Japanese automaker Toyota reportedly to cease production

February 1
2:08 AM 2016

Japanese automaker Toyota Motor Corp is reported to cease production at its local plants in early February due to the shortage of steel. The blast at Aichi Steel's Chita plant, a unit of Toyota, has limited steel production that impacted Toyota's output.

Reuters quoted a spokesman from Toyota saying that there are enough steel supply to keep the company's local plants working until February 6 and that the weekend and overtime shifts had been aborted. The company will be monitoring the steel supply on an every-day-basis and decision will be made accordingly, the spokesperson added.

The company will recommence operations in March, according to Reuters. The automaker manufactured 4.0 million cars in Japan during 2015, out of which nearly 46 percent were exported. The halt in production may affect the company's aim to create 4.13 million cars in Japan in 2016.

The automaker, which reported global sales of 10.15 million last year, is expecting to produce 10.2 million cars globally in the current year in order to beat its rivals and to maintain its title as the largest automaker in the world. Toyota, which produces nearly 14,000 cars per day in the country, declined to remark on which components will be impacted by the steel shortage.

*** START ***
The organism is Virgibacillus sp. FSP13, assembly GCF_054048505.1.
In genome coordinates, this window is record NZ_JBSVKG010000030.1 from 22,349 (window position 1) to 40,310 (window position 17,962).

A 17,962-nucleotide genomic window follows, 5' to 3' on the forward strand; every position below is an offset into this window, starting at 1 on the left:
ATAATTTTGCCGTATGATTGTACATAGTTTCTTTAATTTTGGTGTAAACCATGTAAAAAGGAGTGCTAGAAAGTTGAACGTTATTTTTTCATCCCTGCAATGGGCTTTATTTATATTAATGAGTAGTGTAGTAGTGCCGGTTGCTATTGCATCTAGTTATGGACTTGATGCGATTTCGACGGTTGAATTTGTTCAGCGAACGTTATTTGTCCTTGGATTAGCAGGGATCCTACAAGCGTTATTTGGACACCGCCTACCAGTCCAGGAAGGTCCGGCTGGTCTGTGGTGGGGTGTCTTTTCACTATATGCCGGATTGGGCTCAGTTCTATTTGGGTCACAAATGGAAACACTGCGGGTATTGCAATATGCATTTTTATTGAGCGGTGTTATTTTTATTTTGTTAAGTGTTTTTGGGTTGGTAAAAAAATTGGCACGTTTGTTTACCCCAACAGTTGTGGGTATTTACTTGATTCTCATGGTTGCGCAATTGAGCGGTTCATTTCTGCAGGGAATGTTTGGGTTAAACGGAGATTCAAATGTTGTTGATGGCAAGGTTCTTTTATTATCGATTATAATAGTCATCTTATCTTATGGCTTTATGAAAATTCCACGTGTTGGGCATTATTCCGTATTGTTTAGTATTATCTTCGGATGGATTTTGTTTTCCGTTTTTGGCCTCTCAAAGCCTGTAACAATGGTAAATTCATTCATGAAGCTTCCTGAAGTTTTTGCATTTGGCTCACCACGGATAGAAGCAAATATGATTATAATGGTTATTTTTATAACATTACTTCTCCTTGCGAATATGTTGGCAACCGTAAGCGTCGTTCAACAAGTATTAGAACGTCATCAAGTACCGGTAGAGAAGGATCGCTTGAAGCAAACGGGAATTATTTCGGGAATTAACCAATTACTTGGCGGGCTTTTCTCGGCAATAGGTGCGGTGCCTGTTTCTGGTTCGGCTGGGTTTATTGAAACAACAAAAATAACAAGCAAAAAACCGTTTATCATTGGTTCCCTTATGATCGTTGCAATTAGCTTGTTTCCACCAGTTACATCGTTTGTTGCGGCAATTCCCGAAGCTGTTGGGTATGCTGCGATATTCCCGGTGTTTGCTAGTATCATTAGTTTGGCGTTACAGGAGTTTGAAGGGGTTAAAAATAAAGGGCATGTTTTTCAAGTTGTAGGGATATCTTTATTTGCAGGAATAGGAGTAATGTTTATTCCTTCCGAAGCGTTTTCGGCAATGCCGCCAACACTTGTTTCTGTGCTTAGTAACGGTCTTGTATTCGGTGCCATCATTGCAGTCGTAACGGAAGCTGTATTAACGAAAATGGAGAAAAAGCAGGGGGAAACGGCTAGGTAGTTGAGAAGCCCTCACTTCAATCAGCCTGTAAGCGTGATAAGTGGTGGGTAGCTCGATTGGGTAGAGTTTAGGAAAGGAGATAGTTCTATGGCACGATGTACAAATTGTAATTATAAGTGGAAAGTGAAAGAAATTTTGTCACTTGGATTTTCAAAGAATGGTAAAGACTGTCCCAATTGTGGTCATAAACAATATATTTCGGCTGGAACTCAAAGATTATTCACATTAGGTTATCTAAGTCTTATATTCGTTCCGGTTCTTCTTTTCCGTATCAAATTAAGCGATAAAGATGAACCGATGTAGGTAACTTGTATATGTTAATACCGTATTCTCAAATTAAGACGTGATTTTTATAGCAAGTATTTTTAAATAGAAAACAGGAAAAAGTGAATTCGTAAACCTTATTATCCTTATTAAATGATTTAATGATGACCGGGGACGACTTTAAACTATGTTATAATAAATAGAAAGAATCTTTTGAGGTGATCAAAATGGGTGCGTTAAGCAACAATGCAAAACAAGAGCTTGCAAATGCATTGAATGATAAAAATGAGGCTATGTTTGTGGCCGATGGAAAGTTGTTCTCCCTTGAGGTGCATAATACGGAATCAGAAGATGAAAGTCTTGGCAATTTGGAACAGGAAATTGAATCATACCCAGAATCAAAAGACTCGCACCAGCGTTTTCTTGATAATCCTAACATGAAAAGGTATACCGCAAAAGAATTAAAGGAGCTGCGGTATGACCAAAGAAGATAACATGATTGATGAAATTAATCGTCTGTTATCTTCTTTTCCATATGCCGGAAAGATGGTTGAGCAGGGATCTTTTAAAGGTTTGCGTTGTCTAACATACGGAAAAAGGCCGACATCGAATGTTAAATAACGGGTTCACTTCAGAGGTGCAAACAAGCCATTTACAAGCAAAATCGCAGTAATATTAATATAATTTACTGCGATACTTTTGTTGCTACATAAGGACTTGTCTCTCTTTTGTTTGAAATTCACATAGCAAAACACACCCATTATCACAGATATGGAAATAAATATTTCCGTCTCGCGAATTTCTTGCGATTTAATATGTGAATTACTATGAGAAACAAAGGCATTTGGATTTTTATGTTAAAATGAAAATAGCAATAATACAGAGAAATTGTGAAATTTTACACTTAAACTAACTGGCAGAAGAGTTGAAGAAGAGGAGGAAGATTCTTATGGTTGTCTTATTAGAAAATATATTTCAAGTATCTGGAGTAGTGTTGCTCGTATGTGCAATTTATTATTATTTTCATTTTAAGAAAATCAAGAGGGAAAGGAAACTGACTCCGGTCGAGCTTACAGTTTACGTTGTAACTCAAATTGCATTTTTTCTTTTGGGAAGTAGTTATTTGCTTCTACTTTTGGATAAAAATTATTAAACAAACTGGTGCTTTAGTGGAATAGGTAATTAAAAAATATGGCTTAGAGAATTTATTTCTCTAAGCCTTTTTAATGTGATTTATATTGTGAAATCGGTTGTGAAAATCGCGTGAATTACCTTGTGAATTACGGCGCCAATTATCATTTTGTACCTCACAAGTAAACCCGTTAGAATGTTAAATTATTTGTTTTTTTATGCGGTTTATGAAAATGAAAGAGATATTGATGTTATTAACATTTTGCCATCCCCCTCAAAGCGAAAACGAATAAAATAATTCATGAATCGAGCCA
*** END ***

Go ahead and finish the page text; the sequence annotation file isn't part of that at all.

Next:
Meanwhile Volkswagen, one of Toyota's peers in Europe, also ceased production at its main gearbox factory and at two of its German plants that design Passats. The stoppage is due to some technical problems at the plants and weak demand, according to International Business Times. The second largest automaker halted production at its Emden plant in northwest Germany and its Kassel plant Friday due to technical troubles.

On March 2011, a draconian earthquake affected the microchip firm of Renesas that sold nearly 70% of production to automakers in Japan. The Japanese automakers including Toyota were impacted by the disaster and they organized an army to reconstruct the factory, Forbes said.

The company recently announced that it is recalling around 5,000 Model Year 2016 Lexus RX 350 as well as RX 450h cars as a safety measure. The company noted that the recalled cars are equipped with driver's knee airbag that may be defective. The dealers of Lexus will inspect the users of the involved cars and will replace the driver's knee airbag, if necessary, Toyota said on its official website.

Toyota Motor, which took full control of its Daihatsu division in a $3 billion pact Friday, has concentrated on creating closer ties with rivals like Mazda Motors Corp as auto producers experience increasing costs of facing harder environmental standards amid weaker car sales worldwide.

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